Not emergency care
There were several inaccuracies in the opinion piece of Rob Kieboom about the after-hours service at Kenepuru A&M [KMN, November 13].
First of all it is important to remember that there is no proposal at this stage, it is a concept.
The issues he raises are nothing new and have all been thought through by the working group.
To say there will be a ‘‘single roving vehicle’’ to replace the overnight service at Kenepuru is simply not true. As it has been pointed out before, we are in the process of developing the details.
Under the proposed concept, people who need urgent medical care will receive appropriate care within an acceptable timeframe.
It is important to note that Kenepuru A&M does not provide emergency care. People who have life-threatening conditions should be directed to Wellington Emergency Department in the first instance. Under the proposed concept, those who require emergency care will be identified sooner and will be directed to Wellington Emergency Department by ambulance.
Kieboom makes an inaccurate comparison with the study on the Kapiti Urgent Community Care Service. The Kapiti service is accessed by people who believe they require an emergency services and based on the 111 call made, they are either taken to Wellington Emergency Department or treated in the home by an advanced-care paramedic.
Kenepuru A&M service provides a primary care (GP) service and those who access the service do so because they require a medical service and not an emergency service.
Therefore it is not surprising that less than 10 per cent of those who present at Kenepuru A&M are referred to the Wellington Emergency Department.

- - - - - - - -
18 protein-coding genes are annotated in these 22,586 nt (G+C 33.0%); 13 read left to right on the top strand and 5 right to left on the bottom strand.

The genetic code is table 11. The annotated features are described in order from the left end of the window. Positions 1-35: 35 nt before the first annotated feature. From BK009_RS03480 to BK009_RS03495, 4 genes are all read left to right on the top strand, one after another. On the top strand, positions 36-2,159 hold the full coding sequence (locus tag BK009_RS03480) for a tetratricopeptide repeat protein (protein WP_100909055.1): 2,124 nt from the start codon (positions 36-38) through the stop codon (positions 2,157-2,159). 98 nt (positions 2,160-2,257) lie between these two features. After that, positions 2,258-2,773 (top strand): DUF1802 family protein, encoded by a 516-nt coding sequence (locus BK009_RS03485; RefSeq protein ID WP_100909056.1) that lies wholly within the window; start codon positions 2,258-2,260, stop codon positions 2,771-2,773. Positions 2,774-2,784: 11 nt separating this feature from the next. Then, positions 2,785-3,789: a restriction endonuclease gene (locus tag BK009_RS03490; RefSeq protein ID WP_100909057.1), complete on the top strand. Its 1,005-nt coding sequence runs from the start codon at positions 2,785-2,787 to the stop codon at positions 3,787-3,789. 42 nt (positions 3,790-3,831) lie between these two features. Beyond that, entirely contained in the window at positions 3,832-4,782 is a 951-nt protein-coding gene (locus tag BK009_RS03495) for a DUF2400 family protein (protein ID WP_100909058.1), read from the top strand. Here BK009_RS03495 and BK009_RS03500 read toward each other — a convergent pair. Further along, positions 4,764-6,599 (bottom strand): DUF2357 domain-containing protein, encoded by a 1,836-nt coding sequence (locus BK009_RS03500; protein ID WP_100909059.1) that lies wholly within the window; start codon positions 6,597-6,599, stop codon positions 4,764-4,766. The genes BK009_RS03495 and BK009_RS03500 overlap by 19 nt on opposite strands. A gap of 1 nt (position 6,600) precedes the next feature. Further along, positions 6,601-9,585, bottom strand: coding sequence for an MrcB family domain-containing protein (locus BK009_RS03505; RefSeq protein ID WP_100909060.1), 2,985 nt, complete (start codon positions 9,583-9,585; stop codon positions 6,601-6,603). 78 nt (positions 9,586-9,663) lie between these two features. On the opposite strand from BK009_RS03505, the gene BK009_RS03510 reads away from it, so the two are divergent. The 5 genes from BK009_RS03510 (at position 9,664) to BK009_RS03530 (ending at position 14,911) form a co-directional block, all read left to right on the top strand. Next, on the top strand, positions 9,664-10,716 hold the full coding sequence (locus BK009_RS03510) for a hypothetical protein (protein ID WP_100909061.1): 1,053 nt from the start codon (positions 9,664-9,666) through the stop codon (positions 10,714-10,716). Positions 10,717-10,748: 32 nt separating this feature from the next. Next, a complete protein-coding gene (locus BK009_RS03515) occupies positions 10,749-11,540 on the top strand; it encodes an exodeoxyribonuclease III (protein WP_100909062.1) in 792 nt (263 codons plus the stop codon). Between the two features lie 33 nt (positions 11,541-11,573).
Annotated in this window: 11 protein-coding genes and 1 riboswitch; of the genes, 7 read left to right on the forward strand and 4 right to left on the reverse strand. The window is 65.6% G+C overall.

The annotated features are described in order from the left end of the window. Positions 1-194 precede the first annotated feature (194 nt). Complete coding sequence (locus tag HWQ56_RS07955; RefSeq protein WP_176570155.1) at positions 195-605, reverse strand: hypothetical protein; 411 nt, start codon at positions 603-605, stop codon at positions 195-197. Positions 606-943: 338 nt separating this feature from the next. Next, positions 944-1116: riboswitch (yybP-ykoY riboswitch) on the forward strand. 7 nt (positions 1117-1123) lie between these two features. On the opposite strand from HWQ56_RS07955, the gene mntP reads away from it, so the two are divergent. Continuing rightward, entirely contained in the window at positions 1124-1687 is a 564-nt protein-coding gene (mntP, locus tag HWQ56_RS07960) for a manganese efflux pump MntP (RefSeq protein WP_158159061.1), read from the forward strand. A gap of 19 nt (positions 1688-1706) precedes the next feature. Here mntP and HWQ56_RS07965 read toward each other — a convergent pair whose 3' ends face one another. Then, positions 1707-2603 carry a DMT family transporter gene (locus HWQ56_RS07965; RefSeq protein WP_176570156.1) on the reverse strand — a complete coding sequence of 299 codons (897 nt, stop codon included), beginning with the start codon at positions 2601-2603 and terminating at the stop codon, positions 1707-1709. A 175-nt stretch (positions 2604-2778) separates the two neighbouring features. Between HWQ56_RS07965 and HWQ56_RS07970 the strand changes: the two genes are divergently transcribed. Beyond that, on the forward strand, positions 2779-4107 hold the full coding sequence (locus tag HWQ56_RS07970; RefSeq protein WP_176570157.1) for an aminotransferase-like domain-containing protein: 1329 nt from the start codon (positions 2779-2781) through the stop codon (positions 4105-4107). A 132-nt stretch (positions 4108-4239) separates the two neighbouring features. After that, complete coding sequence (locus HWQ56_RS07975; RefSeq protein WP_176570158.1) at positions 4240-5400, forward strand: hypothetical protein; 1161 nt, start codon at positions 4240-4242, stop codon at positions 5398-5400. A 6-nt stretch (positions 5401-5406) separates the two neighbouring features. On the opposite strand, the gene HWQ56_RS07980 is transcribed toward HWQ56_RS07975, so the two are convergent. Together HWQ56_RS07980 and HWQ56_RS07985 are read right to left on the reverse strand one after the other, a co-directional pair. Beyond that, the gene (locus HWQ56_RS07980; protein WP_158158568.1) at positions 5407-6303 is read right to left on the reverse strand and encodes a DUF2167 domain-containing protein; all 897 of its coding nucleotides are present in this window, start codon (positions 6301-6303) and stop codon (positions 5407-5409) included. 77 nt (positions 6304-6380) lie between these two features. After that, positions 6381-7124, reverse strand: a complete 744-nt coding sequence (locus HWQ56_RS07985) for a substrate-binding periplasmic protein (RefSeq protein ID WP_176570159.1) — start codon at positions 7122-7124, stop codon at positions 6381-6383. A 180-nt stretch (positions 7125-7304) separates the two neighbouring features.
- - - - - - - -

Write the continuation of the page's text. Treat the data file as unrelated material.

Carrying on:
Porirua overnight urgent community care concept is about providing an alternative to the primary care service, not emergency services. Wellington Free Ambulance and Wellington Emergency Department will continue to provide emergency services for the district.
As we have always said, when a detailed proposal is finalised it will be available for public consultation. Until such time, it is unhelpful and disruptive to engage in inaccurate speculation.
To then express a view that he remains unconvinced as to mayor Nick’s leadership abilities, he was making a comment that was both unfair and unfounded.
Nick has led from the front on all the major issues the council faces since he became mayor, and I believe the people understand what his views are and the path he sees council progressing along.
Is this a case of someone only seeing leadership qualities in the people who agree with them? paramedic that will cover from Kapiti to Tawa seems so obviously flawed that I can’t quite comprehend how anyone could argue otherwise.
I have seen nothing from Capital & Coast Health that explains why the closure of a perfectly good service is required, particularly in an area of such low-socio economic patients.
And I have seen nothing of the public consultation promised early in this process.
At the moment we are able to take our sick children to trained medical professionals working within a hospital environment that is close to home.
While we might wait hours to be seen, at least we have excellent care on hand should our children suddenly deteriorate.
I will not sit at home with a sick child while I wait hours for a paramedic to turn up. Like many others I have talked to about this, we will simply drive straight to the after-hours centres in the Hutt or Wellington. However, many families in Porirua will not have this option and will be forced to wait and cross their fingers. How is this a better service? It simply defies belief that one ambulance could possibly treat an average of 18 patients each night – and that’s just in Porirua. This paramedic will also have to travel to Kapiti – a good 30 minutes’ drive from Porirua.
This smacks of a cost-cutting exercise at the expense of the community. Porirua deserves better and we won’t let our overnight service go without a fight.